If the early English settlers of the Lost Colony of Roanoke hadn't disappeared from recorded history four centuries ago, Olivia Daniels '19 would not be a history major at Davidson College today.
In fact, she would not exist at all.
But four centuries of "coincidental" historical threads lined up just right on both sides of the Atlantic for Daniels to a) be born and b) research the enduring mystery of those long-lost colonists.
Her own tale begins with theirs.
Elizabethan emigrants sailed from North Devon, England, for the New World in 1585, under the patronage of Sir Walter Raleigh. They established a colony on Roanoke Island, in the Outer Banks of what would become North Carolina.
Five years later, they vanished with little trace. All that remained was the word "Croatoan" carved into a tree, and by some accounts a skeleton or two. Time marched on, and memory of the settlers receded with the generations.
Flash forward four centuries.
In 1983, an American teenager named Billy met an English teenager named Sara. The fateful meeting occurred during a high-school trip from Manteo, North Carolina, a town located on Roanoke Island, to Bideford, a town in Devon County, England. Sara was running late, rushing down the school hallway from gymnastics; Billy and the visiting American group were standing in the same hallway waiting to meet the head of school.
Long story short and sweet: in time, this teenage meeting grew into romance, and the romance into Olivia Daniels' family.
The Lost Colony lives on in the popular imagination, a mystery that inspires speculation by visitors to the site and by those in the entertainment industry who capitalize on an enduring cultural fascination.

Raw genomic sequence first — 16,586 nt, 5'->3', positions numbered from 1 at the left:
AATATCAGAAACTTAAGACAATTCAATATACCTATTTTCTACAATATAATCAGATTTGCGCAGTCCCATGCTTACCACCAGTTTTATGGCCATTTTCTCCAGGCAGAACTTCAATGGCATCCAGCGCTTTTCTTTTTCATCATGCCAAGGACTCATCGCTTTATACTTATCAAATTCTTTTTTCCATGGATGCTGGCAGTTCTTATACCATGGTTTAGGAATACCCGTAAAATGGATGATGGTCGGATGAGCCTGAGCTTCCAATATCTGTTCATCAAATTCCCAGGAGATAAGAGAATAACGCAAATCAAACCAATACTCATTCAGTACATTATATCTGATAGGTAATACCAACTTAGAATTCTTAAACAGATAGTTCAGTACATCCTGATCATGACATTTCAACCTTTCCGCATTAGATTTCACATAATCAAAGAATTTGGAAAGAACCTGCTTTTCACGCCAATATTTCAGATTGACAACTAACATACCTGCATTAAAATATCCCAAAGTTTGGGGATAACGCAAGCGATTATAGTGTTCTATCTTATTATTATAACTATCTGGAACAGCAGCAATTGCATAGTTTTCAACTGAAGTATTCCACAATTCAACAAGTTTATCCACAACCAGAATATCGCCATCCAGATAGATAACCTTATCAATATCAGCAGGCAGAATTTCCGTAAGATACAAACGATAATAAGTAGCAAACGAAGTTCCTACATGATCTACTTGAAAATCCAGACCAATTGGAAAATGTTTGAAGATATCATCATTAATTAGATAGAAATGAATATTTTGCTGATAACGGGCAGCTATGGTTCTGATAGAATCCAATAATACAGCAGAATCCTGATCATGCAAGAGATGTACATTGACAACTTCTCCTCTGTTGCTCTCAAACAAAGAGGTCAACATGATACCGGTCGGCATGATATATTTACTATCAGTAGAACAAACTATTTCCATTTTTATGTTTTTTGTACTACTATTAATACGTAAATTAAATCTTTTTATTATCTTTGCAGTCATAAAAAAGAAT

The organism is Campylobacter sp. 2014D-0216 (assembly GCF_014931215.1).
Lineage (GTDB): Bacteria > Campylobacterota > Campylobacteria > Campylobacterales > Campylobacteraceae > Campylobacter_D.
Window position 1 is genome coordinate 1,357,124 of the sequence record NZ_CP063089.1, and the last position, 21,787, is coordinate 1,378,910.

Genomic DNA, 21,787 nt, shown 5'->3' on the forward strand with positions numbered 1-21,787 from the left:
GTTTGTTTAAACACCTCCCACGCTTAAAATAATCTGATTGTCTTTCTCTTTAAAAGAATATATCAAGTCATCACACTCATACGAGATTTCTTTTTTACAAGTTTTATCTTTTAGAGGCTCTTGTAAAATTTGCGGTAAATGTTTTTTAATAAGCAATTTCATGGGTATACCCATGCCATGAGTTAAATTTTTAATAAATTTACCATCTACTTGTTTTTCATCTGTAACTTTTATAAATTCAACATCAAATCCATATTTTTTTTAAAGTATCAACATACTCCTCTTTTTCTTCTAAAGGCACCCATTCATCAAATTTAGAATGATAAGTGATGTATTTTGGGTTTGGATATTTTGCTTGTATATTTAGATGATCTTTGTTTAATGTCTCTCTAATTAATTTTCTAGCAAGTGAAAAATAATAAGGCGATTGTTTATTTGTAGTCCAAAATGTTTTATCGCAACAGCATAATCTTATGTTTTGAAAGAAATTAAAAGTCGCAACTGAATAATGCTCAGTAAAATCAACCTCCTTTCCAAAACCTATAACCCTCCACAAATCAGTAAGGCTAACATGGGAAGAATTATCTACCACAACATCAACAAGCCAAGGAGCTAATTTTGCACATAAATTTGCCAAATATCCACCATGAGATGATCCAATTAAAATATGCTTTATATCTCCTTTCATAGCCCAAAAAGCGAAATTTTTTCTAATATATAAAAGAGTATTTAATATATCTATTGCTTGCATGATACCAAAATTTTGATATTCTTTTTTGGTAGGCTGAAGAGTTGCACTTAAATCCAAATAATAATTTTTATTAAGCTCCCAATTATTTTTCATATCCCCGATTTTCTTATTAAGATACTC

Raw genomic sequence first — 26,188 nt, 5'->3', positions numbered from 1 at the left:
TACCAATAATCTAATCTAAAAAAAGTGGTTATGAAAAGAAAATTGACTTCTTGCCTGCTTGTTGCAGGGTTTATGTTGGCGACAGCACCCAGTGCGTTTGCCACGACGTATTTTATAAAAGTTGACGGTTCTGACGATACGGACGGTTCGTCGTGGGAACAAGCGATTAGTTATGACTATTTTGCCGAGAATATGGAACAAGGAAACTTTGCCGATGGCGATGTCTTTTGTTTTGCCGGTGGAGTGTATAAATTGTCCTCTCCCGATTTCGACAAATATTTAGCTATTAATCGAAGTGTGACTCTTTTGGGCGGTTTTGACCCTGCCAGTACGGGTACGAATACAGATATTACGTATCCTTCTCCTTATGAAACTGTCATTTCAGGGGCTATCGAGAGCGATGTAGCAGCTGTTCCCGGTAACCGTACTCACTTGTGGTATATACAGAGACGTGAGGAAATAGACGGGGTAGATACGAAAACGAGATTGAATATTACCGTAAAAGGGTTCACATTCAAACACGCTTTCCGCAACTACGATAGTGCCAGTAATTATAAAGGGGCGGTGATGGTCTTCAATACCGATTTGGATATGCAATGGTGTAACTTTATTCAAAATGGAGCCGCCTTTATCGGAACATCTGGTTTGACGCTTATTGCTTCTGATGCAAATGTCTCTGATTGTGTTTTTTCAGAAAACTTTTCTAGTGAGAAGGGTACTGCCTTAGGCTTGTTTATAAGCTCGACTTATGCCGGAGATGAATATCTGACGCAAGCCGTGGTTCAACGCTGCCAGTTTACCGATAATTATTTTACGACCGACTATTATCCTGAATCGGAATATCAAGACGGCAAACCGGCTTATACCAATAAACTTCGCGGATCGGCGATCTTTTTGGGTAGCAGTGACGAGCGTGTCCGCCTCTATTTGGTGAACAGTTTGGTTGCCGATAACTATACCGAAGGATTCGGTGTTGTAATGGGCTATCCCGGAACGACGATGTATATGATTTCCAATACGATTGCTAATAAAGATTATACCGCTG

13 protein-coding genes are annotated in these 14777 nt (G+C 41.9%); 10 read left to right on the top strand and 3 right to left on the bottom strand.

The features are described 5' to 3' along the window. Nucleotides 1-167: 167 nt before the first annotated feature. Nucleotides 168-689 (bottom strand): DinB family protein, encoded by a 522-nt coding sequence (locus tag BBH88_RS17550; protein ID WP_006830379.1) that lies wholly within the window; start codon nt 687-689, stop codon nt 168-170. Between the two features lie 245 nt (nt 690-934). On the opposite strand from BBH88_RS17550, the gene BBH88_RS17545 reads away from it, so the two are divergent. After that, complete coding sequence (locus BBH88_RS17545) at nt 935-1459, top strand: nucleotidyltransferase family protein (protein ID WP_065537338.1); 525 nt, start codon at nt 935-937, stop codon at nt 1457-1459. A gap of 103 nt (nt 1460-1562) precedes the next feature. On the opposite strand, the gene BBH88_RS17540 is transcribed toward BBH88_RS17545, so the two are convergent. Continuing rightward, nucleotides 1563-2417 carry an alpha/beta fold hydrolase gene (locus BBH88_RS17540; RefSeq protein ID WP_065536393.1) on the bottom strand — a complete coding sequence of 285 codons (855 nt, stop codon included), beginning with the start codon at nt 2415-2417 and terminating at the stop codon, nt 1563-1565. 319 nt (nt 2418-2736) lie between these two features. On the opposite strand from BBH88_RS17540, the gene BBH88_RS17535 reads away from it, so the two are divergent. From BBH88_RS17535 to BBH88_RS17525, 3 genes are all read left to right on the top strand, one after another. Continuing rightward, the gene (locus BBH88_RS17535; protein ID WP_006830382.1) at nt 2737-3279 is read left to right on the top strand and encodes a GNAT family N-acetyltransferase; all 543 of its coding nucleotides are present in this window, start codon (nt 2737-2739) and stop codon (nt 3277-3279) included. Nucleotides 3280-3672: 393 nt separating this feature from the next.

With her research, Daniels hoped to strip away some of the mystery and add to the factual narrative.
Daniels traveled to Bideford last summer, combining an Abernethy Grant with a job at a Devon newspaper. She set out to explore the "historical cultural memory" of the Lost Colony from the English perspective.
Working from her Bideford grandmother's house, she explored patterns, or the absence of them, in the fabric of history -- her own, and the Lost Colony of Roanoke's.
"I feel as though I've been called to enter the story myself, whether through publication or facilitation of more exchanges -- cultural, academic, geographical -- between the two places that I consider my homes," said Daniels, who was born in North Devon.
When she arrived in Bideford, Daniels discovered that most people just didn't know about Roanoke.
"The historical record and cultural memory are not the same thing," she said.
The general lack of awareness in Bideford contrasted sharply with American boosterism and tourism around Roanoke. Most famous in North Carolina is the annual summer outdoor theatre production The Lost Colony, now in its 81st season on Roanoke Island.
"I think at first I discounted how old that event was in England," Daniels said, "and how much had happened there since."
She started digging.
In the archives at her summer newspaper job, she found a 1980s article about the "twinning" (as in "twin" cities) of Manteo and Bideford: The partnership was dubbed "A Match Made in Devon."
She wrote articles of her own, including a profile about a woman named Sadie Green, a "creative connector" with a passion for Manteo. They stay in touch.